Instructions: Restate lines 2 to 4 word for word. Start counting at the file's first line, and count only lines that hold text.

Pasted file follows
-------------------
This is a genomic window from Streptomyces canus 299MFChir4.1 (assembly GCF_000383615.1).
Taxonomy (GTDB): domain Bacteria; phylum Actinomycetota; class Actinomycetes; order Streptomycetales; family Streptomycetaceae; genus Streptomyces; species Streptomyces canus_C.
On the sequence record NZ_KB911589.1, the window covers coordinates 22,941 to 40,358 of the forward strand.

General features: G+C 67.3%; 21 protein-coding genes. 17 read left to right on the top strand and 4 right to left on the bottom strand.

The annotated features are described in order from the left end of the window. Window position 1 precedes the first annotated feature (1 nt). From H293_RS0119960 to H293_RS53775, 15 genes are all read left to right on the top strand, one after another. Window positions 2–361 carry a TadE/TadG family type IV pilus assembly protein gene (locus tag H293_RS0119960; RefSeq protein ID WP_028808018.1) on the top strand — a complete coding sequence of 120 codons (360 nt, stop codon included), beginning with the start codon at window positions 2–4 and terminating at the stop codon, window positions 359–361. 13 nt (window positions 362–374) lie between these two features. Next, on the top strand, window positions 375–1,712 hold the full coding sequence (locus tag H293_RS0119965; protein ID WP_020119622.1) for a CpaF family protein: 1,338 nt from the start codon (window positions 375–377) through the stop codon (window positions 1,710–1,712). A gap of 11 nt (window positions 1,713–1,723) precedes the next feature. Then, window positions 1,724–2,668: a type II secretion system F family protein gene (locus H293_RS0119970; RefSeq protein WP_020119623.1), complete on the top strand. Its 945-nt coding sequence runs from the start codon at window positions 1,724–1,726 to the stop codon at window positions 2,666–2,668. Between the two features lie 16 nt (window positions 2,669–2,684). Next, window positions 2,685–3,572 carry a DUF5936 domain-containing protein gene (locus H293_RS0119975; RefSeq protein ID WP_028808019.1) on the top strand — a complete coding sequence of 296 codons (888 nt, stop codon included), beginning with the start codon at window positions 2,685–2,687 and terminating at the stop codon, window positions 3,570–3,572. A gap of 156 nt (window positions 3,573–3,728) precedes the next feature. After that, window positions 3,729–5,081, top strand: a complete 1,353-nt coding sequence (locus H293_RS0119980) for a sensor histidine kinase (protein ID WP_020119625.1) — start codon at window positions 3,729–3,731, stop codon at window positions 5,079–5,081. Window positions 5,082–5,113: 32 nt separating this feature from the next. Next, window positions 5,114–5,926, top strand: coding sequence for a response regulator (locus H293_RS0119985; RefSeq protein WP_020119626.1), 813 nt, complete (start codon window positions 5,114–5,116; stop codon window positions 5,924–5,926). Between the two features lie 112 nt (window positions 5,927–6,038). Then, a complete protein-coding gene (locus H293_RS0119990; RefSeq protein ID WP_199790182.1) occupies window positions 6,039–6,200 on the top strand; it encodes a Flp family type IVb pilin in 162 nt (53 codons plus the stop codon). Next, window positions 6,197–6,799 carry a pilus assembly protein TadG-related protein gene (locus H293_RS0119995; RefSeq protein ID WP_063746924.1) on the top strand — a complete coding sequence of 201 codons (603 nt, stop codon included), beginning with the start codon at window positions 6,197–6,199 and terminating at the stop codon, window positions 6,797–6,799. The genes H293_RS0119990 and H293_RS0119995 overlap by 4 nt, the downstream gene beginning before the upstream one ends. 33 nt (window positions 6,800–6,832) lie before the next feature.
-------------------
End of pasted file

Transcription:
Taxonomy (GTDB): domain Bacteria; phylum Actinomycetota; class Actinomycetes; order Streptomycetales; family Streptomycetaceae; genus Streptomyces; species Streptomyces canus_C.
On the sequence record NZ_KB911589.1, the window covers coordinates 22,941 to 40,358 of the forward strand.

General features: G+C 67.3%; 21 protein-coding genes. 17 read left to right on the top strand and 4 right to left on the bottom strand.